Boeing Offers Industrial Benefits Package in Canadian Fighter Jet Bid

flames shoot out the engines of a fighter jet in front of a colorful sky

A two-seater CF-18 flies over the Parc des Laurentides en route to Valcartier firing range. Image – Canadian Forces/Corporal Pierre Habib, 3 Wing Bagotville

Boeing is offering a multibillion dollar industrial benefits package as part of its fighter jet pitch to Canada in hopes that support for domestic industry will give the company an edge in the competition.  The contractor says Canadian companies could receive up to CAD30 billion ($22.5 billion) in work if Ottawa selects the F/A-18 Super Hornet as its next fighter.  Canada wants to buy 88 aircraft to replace its existing CF-18 Hornets.

It was only earlier this month that Boeing confirmed its participation in the competition, as Ottawa recently changed the program’s industrial benefits parameters in order to allow Lockheed Martin’s F-35 to remain in the competition.  Because of how the F-35 program is structured, Lockheed is unable to guarantee domestic work, which would normally be a problem since Canada’s defense procurement system requires domestic offsets. The change allows Lockheed Martin to participate without guaranteeing work for domestic manufacturers.  Canadian firms have received CAD1.3 billion ($980 million) in F-35 work over the last 12 years, and Lockheed argues that opportunities will increase as F-35 fleets around the world grow in size.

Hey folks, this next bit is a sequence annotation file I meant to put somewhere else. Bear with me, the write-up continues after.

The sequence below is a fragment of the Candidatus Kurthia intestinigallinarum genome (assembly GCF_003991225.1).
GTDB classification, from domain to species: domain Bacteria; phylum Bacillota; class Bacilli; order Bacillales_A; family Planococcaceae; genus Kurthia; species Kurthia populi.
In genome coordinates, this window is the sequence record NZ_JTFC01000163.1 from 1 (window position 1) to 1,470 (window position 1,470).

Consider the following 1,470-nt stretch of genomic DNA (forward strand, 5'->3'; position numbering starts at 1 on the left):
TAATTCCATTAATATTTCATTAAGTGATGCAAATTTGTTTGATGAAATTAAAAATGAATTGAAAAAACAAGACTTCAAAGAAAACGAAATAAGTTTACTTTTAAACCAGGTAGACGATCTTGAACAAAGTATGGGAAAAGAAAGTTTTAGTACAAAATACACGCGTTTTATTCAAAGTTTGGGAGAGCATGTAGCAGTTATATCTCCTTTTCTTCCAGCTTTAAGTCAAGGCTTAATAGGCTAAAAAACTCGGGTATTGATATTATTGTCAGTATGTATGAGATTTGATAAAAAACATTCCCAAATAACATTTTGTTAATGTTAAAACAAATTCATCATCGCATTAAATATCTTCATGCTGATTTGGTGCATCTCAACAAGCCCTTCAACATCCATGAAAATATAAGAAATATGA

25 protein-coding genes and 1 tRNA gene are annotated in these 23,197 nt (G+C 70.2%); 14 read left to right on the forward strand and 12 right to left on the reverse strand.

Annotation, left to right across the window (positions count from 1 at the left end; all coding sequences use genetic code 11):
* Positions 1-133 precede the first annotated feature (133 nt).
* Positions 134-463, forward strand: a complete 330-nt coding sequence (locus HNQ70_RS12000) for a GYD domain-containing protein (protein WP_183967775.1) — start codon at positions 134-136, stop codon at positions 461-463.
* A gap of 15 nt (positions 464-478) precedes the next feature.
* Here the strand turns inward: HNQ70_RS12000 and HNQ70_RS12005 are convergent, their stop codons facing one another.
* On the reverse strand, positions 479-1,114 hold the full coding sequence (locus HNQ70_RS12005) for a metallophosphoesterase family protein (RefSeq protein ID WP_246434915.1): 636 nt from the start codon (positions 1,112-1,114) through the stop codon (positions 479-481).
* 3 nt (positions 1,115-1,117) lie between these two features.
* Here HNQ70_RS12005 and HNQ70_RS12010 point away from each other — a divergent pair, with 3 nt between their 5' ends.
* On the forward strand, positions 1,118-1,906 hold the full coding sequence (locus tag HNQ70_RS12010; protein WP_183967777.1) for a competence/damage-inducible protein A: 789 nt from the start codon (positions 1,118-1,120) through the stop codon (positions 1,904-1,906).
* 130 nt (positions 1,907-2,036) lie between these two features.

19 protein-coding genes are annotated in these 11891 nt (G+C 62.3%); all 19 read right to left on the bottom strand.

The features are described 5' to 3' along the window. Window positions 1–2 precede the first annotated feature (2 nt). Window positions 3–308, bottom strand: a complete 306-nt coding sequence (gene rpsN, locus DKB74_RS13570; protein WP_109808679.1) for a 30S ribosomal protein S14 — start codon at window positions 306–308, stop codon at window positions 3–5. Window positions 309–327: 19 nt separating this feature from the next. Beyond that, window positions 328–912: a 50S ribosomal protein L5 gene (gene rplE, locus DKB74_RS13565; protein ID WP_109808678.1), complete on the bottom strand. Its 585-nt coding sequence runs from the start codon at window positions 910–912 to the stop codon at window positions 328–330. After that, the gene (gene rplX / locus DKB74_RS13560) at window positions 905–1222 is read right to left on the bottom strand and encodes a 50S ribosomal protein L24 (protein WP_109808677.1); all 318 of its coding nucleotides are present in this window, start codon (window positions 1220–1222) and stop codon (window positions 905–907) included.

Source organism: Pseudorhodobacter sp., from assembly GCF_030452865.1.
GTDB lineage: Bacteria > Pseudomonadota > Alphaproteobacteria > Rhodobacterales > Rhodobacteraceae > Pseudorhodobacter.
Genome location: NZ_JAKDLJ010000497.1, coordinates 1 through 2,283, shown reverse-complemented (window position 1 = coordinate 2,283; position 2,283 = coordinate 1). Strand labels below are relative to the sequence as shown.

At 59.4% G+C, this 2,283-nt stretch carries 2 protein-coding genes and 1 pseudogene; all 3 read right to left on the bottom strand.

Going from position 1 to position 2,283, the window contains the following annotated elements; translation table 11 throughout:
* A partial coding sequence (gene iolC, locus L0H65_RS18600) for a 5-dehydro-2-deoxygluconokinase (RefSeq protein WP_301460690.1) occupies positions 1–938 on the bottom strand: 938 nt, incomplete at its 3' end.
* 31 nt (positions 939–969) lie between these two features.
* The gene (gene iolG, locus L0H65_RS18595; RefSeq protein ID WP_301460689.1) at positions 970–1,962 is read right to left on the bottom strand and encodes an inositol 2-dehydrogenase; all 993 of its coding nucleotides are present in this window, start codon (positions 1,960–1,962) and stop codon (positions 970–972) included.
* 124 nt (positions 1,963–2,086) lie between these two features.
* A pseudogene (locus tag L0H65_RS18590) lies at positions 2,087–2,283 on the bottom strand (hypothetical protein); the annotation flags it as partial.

Boeing’s more direct industrial benefits package will certainly boost to the company’s offering, but economic benefits only make up 20 percent of the bid evaluation.  Cost will make up another 20 percent.  Lockheed has been gradually bringing down the F-35 unit cost, but long-term maintenance costs for the F-35 are still higher than those of legacy aircraft.  The remaining 60 percent of the bid evaluation will be based on technical merit.  Critics have argued that the technical portion of the program favors the F-35, as the solicitation places an emphasis on strategic attack and ground attack overseas.

Saab’s Gripen fighter is also in the running, but the European aircraft is considered an underdog.  Airbus pulled the Eurofighter Typhoon from the competition earlier this year, citing the industrial benefits policy changes and additional costs that would have been incurred due to NORAD security requirements.  Dassault withdrew its Rafale fighter last year.

Final bids are due in the spring, and a winner will be selected by early 2022.  Deliveries are expected to commence in 2025, assuming the program remains on track.

 

About Shaun McDougall

Shaun McDougall is an analyst at Forecast International covering the U.S. and Canadian defense markets.

View all posts by Shaun McDougall →